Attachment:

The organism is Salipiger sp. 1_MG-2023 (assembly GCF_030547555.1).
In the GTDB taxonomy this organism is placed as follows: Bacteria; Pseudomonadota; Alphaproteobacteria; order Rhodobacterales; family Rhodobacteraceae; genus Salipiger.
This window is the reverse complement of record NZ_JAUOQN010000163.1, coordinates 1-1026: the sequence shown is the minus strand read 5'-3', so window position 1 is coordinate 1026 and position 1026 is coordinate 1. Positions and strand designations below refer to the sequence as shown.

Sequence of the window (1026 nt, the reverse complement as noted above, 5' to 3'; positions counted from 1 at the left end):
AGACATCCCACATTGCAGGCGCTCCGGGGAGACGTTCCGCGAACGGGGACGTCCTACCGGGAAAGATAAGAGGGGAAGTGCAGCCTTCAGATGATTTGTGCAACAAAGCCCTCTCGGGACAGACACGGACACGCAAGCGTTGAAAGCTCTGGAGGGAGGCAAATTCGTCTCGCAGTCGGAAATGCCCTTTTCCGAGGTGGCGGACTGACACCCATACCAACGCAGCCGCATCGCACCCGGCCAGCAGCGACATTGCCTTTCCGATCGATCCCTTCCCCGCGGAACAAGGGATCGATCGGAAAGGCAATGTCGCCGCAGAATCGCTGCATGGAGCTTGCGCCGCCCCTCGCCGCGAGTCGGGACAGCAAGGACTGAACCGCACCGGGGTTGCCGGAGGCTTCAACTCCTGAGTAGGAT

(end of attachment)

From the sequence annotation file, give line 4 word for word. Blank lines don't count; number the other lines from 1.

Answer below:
Sequence of the window (1026 nt, the reverse complement as noted above, 5' to 3'; positions counted from 1 at the left end):